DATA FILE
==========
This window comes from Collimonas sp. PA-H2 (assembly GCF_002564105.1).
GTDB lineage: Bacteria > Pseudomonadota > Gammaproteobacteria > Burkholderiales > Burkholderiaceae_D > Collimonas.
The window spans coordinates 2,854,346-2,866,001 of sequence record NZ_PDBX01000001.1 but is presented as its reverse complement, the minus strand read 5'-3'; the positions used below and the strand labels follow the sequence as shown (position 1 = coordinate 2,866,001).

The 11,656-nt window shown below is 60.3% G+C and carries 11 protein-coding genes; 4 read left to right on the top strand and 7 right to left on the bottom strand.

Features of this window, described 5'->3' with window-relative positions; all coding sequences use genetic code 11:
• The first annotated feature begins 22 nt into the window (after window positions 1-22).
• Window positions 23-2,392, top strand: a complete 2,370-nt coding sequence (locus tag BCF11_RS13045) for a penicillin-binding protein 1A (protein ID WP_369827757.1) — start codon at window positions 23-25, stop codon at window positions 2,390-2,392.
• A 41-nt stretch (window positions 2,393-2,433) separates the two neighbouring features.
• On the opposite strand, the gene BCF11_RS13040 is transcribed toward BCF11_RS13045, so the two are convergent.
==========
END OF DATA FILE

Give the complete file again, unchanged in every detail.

This window comes from Collimonas sp. PA-H2 (assembly GCF_002564105.1).
GTDB lineage: Bacteria > Pseudomonadota > Gammaproteobacteria > Burkholderiales > Burkholderiaceae_D > Collimonas.
The window spans coordinates 2,854,346-2,866,001 of sequence record NZ_PDBX01000001.1 but is presented as its reverse complement, the minus strand read 5'-3'; the positions used below and the strand labels follow the sequence as shown (position 1 = coordinate 2,866,001).

The 11,656-nt window shown below is 60.3% G+C and carries 11 protein-coding genes; 4 read left to right on the top strand and 7 right to left on the bottom strand.

Features of this window, described 5'->3' with window-relative positions; all coding sequences use genetic code 11:
• The first annotated feature begins 22 nt into the window (after window positions 1-22).
• Window positions 23-2,392, top strand: a complete 2,370-nt coding sequence (locus tag BCF11_RS13045) for a penicillin-binding protein 1A (protein ID WP_369827757.1) — start codon at window positions 23-25, stop codon at window positions 2,390-2,392.
• A 41-nt stretch (window positions 2,393-2,433) separates the two neighbouring features.
• On the opposite strand, the gene BCF11_RS13040 is transcribed toward BCF11_RS13045, so the two are convergent.